The second point, Wolf, is more critical, and it's one we haven't talked about much. And that is we look at this conflict in Syria and Iraq particularly through a western lens, a 9/11 lens. This is a conflict against ISIS, which is somebody -- which is an isolation that's inherited the ideology of al Qaeda.

From a Middle Eastern perspective, this is a conflict of Sunni versus Shia, which is a lot more than important than al Qaeda or ISIS; against a Shia-backed government in Syria, against a Shia government in Baghdad. It's the Houthis who are Shia against the al Qaeda element in southern Yemen, which is Sunni.

So we have to look at this not as just as people joining ISIS but as people joining a group, a Sunni group that is fighting Shia. And I think that's a very powerful magnet for a lot of people, despite what we've seen in the past week or two.

BLITZER: Do you agree, Oubai? Because the Iranians, they' re supporting all of these Shia groups, whether in Iraq, in Syria, in Yemen and elsewhere.

SHAHBANDAR: I think a lot of people also don't realize that ISIS actually has been killing almost more Sunnis than they have been killing Shia. If you look at the pattern that ISIS has pursued, they've always gone into areas where Sunni tribal leaders and moderate Sunni rebel forces have existed before, and they've killed them.

Just -- just this summer we saw ISIS slaughter over 700 Sunni tribesmen in eastern Syria in the province of Derazor (ph). And they've done that in Iraq. And they're continuing to do it again today. So it's not just a Sunni/Shia fight. Moderate Sunnis are on the front lines in the fight against ISIS.

BLITZER: I want everyone to stand by. We're also following other breaking news. President Obama speaking out, making his case for Congress to give him new authority to wage war against ISIS.

Plus, a very sad vigil tonight for three Muslim students shot to death in Chapel Hill, North Carolina. A neighbor is now charged with murder. We're going there live.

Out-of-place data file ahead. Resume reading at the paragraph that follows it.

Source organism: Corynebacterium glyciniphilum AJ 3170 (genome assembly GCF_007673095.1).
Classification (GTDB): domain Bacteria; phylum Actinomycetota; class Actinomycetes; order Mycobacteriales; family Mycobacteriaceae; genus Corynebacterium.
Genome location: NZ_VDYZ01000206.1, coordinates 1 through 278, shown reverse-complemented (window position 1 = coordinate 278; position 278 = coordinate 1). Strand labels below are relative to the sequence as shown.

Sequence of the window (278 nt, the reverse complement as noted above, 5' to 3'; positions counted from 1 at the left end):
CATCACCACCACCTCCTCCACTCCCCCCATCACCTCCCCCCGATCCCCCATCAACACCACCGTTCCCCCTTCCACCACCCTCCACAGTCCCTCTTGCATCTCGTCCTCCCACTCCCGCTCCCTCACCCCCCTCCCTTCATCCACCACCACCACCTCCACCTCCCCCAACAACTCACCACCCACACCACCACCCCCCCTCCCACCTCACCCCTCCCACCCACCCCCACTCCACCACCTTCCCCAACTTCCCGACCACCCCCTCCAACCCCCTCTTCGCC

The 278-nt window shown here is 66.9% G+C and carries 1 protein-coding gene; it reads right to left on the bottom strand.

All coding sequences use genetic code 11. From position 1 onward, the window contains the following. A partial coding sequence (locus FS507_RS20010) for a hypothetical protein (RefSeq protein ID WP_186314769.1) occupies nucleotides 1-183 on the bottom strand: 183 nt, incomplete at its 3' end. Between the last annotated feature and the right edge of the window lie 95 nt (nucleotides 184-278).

(COMMERCIAL BREAK) BLITZER: We've got the breaking news, we're following President Obama vowing ISIS will be defeated as he requests new authorization from Congress to wage war against the terrorists. The president spoke out a little while ago. Our senior White House correspondent, Jim Acosta, joining us from the White House right now.

So update our viewers, Jim. What is the president saying specifically?

JIM ACOSTA, CNN SENIOR WHITE HOUSE CORRESPONDENT: President Obama is insisting today that this new authorization for the war on ISIS will not plunge 100,000 troops back into combat in Iraq. The president points out his authorization is aimed at more limited operations, such as rescue attempts and missions to take out ISIS leadership.

He did take note of the three-year limit that is built into this authorization that would require Congress to re-visit this whole issue under the next president. The president was talking tough today, saying ISIS will be defeated. But he also wanted Democrats who were nervous up on Capitol Hill to rest assured this is not another big war. Here's what he had to say.


OBAMA: The resolution we've submitted today does not call for the deployment of U.S. ground combat forces to Iraq or Syria. It is not the authorization of another ground war like Afghanistan or Iraq. The 2,600 American troops in Iraq today largely serve on bases. And yes, they face the risks that come with service in any dangerous environment. But they do not have a combat mission.


ACOSTA: And President Obama is finding out why there has not been a war authorization vote in Congress for 13 years. He's already taking heat from all sides. Republicans who say he doesn't have a plan. Democrats who say the president's proposal is too vague. And I pressed White House press secretary Josh Earnest earlier today on this measure's fuzzy language. He candidly said it is fuzzy. And that way, the president has the latitude, the flexibility it needs to battle ISIS wherever they are around the world.